I’m guessing all who are season ticket holders have received an email about upgrading current seats or adding seats. I took a look at what is available and was somewhat surprised at the number of seats available. Almost all were in the upper 5 rows or so, but there were a number of 4 seat blocks and about 1,200 seats total.
I think there are folks that are reaching their breaking point. I thought this would happen. The U says they have a 98% renewal rate and bank on that, but I’ve thought for a few years now that they were reaching a tipping point.
When between the ticket, and mostly the required Crimson Club donation above and beyond the built-in donation to the ticket, I figured paying almost $2,000 for two bleacher spots was the breaking point. The fact I was only getting to half of the games provided the cement to the decision to end the relationship.
I can watch the games on TV and enjoy my smoked meats and BBQ.
We almost gave ours up this year.
Cost, coupled with the ever increasing difficulty to find parking etc. will likely drive us out soon.
Our thought is do we really want to commit 6-8 hours to go to games in bad weather, hot weather etc, paying far more than we used to for seats that really aren’t all that great since they tore down our old ones?
Maybe in retirement I need to find a job at one of these corporations who can afford college athletics.
I get it. There will come a time for us as well. In years past I typically would go to a game like the Florida game, but I’m just not that excited to spend a couple more thousand to go to a game in Florida in early September.
I’m sorry but my perspective is not the same as these posts. I’ve attended games since the 1970’s. Approx 1,500 seats available seats out of 51,444 is less than 3%. It tells me that even in turbulent economic times the U has done an excellent job. This isn’t a MWC team anymore. We’re not seeing New Mexico and UTEP on the schedule. There’s a waitlist for the KGRZ end zone seats and I’ve been told that everyone renewed. Plus part of the ticket price is a deductible Crimson Club donation so they’re trying to minimize the impact as much as they can. We’re competing with USC, Oregon and Washington for legit status in a P5 league. Higher caliber expectations require higher caliber expenses.
Deductable Crimson Club donation? Hardly. With the standard deduction being what it is something like 90% of taxpayers don’t itemize anymore. Claiming that there’s a tax benefit is silly. Maybe for those making mortgage payments on multiple homes, but that’s it.
My point is that the U at least tried to shift a portion of their price increase to an option that could be deductible. I’m sorry you view it as “silly” because it works for me.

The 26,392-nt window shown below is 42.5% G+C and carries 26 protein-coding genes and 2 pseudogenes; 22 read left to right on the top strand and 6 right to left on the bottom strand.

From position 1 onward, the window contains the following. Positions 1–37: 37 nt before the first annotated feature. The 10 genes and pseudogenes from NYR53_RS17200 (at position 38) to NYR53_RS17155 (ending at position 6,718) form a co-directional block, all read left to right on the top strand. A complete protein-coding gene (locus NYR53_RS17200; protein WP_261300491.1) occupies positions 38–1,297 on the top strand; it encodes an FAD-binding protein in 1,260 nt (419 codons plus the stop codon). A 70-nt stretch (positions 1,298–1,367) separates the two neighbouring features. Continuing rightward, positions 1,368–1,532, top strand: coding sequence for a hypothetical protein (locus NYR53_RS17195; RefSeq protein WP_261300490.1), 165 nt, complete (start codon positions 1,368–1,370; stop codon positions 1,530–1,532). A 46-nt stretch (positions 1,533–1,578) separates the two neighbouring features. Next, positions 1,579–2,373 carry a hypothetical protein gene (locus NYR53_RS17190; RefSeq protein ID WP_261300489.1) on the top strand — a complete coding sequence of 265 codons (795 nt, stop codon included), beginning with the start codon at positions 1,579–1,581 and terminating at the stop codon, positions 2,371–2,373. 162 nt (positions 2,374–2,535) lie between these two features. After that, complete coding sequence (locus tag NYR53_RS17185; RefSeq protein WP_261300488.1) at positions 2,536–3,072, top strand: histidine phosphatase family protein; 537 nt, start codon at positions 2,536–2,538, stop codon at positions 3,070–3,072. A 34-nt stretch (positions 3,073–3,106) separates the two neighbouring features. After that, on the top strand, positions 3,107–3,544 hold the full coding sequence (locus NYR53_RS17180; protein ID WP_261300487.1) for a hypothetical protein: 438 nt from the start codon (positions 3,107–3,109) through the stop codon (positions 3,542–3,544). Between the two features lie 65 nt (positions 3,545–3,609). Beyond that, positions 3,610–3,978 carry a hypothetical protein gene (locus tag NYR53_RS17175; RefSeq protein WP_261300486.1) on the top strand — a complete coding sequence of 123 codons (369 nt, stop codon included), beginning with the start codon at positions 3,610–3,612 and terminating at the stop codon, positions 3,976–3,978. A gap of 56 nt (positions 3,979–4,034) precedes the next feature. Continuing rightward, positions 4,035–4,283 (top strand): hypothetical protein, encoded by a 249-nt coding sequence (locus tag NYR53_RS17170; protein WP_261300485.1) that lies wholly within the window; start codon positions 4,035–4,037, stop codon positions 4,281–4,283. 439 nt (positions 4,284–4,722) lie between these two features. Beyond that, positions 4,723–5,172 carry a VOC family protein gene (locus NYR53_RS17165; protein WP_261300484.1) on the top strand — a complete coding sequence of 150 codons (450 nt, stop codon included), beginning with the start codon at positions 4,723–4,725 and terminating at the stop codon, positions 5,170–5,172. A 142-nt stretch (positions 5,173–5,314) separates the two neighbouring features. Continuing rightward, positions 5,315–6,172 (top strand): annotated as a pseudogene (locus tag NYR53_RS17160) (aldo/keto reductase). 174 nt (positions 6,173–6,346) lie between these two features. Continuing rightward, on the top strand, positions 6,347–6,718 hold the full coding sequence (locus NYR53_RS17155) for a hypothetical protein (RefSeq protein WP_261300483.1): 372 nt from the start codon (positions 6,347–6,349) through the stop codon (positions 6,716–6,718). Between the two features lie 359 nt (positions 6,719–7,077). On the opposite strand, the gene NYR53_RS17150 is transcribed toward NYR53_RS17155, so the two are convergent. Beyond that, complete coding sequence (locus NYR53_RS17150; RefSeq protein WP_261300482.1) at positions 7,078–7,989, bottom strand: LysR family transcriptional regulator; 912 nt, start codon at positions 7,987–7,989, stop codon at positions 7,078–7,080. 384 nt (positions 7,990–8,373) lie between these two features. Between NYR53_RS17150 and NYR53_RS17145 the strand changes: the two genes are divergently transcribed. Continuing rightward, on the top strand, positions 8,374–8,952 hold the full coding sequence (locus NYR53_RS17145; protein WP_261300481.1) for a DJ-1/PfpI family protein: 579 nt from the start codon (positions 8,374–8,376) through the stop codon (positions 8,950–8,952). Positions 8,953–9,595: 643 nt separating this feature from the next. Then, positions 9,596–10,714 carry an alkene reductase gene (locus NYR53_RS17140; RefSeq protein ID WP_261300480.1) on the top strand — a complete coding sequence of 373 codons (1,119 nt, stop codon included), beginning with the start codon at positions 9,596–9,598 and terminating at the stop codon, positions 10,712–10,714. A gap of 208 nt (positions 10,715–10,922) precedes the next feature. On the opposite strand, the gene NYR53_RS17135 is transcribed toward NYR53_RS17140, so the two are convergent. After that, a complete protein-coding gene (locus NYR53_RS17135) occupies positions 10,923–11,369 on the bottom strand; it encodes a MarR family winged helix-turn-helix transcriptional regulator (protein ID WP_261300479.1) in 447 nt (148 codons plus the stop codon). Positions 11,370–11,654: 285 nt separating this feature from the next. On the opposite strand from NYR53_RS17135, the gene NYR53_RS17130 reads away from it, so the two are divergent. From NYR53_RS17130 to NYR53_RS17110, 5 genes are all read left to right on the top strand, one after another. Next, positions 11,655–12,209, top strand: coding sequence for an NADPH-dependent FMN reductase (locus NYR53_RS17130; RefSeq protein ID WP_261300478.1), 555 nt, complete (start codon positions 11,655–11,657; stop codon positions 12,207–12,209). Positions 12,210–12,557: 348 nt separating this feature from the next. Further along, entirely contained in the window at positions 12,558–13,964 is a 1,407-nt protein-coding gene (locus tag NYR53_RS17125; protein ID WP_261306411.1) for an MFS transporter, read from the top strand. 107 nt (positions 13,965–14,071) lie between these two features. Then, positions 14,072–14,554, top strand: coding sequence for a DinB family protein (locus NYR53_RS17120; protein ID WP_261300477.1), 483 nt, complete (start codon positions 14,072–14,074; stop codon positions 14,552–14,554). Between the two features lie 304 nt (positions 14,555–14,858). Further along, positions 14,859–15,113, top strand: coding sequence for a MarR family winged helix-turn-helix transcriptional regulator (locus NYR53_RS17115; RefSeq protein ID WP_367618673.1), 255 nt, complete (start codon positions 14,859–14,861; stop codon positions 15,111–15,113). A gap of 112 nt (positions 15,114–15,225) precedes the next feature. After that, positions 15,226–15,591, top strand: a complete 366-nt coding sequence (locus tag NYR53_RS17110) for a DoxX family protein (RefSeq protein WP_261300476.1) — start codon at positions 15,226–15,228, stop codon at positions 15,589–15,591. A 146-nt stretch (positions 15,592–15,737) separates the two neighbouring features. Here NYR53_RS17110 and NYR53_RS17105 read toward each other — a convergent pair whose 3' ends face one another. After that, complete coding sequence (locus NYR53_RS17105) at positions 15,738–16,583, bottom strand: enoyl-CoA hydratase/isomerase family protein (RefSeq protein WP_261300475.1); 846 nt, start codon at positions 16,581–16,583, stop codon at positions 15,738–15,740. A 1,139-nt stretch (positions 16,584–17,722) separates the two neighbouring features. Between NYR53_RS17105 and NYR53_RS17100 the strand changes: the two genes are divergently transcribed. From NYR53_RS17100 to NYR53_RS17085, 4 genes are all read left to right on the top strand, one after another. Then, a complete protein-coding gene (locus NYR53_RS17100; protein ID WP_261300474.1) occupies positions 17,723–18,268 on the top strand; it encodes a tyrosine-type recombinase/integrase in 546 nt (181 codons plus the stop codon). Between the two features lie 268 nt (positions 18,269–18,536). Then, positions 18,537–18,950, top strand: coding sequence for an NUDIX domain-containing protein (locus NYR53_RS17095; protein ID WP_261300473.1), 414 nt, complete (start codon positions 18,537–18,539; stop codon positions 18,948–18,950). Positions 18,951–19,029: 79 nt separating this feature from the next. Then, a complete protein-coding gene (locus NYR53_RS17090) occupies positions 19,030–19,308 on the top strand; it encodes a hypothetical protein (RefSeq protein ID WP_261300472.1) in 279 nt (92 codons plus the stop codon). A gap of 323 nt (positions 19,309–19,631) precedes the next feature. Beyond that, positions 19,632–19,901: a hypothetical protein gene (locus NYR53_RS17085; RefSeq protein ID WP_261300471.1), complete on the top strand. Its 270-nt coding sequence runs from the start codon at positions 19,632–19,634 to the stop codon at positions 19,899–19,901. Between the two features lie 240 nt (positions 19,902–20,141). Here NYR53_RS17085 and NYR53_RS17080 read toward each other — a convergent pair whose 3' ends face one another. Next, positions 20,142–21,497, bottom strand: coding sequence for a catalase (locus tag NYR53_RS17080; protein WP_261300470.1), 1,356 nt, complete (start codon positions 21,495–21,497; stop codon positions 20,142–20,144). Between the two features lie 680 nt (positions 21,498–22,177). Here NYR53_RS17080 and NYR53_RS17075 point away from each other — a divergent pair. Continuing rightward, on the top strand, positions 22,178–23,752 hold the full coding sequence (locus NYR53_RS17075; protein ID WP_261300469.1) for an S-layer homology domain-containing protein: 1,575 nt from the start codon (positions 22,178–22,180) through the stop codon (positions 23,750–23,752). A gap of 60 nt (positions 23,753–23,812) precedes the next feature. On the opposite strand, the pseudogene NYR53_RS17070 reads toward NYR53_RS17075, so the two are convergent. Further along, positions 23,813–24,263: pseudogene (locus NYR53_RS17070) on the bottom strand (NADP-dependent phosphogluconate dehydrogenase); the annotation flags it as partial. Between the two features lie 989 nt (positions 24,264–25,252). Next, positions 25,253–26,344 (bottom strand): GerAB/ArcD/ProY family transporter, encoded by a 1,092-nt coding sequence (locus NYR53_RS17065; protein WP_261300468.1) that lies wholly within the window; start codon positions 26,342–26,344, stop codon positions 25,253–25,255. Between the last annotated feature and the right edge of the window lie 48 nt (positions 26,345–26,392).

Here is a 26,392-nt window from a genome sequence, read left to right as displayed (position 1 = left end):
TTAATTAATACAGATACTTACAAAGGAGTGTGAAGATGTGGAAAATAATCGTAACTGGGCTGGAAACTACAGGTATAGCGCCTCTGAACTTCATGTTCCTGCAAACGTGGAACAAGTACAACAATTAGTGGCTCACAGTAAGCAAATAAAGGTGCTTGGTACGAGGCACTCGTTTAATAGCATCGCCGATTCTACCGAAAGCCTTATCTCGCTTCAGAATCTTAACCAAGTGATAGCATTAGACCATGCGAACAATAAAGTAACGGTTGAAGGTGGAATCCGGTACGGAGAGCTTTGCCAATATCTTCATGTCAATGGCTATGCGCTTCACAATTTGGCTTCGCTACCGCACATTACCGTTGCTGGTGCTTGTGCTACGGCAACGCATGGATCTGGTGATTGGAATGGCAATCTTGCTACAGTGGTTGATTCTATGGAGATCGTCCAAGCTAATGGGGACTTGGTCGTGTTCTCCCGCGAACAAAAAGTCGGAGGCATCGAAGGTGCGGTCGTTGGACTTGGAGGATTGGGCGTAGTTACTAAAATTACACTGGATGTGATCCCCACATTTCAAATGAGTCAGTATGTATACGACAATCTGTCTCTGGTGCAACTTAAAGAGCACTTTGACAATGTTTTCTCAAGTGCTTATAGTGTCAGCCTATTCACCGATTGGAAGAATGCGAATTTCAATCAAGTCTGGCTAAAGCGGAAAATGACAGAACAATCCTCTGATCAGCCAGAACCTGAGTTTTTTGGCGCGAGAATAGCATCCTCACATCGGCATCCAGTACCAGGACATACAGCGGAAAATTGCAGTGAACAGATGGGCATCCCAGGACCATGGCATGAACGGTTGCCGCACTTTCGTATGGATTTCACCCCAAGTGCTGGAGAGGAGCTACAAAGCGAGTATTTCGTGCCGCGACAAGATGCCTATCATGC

Deductibility nowadays is kind of a red herring. That said, with the changes coming to the tax laws being reverted back since Trump tax was set legislatively to sunset last year and Congress didn’t renew it, maybe it is deductible for lower standard deduction folks as that rolls back to the lower amount.
It will be interesting to see how this plays out.
How nice for you.
They didn’t try to shift anything to help their customers, they added mandatory donations so they could put the money where they needed it.
I love the U, but the idea the athletic department is looking out for their customers just rings hollow.
Anyone who has donated money to the CC for a “project” such as the Stadium or Dumke can tell you that. Because they don’t count such donations as satisfying your mandatory donation for tickets. “Hey, thanks for giving us money, but in order to keep your tickets you’ll have to “donate” more, the donation you voluntarily made doesn’t count”.
I’m sure it’s nice if you’ve got that kind of money; but for those of us who don’t, we’re seeing less benefits at more cost. (See the retooled CC donation levels and benefits)
Whatever tickets are available now will be gone as soon as they go on sale to the general public.
The cost was one factor in my decision making to not renew this season. A larger contributing factor were the late starts. The reality was the 8:00pm or later starts were hard on me physically due to my medical issues. Those starts, linked with post game tailgate cleanup, packing, and negotiating traffic usually got me home at around 2:00 am. By the time I got done decompressing enough to sleep, it was past 3:00 am. It took me several days to getting to feel normal after the late games.
Being at home watching the game gets me to bed around midnight, and I can get my meds taken on schedule. I am a little off (but functional) on Sunday but back to normal by Monday.
The 2:00 a.m. thing is no lie.
That said, I prefer 8:00 p.m. games to 11:30 a.m.
When I got home I would have to take all my diabetes meds that I couldn’t take earlier in the evening, then wait to make sure there wasn’t a bad reaction. It didn’t happen often, but when it did I didn’t get to sleep that night.
The day games had fewer disruptions.
Look at it this way. Two years ago it cost about 10 tanks of gas for a good ticket. Today it only costs a few tanks of gas. What a deal!!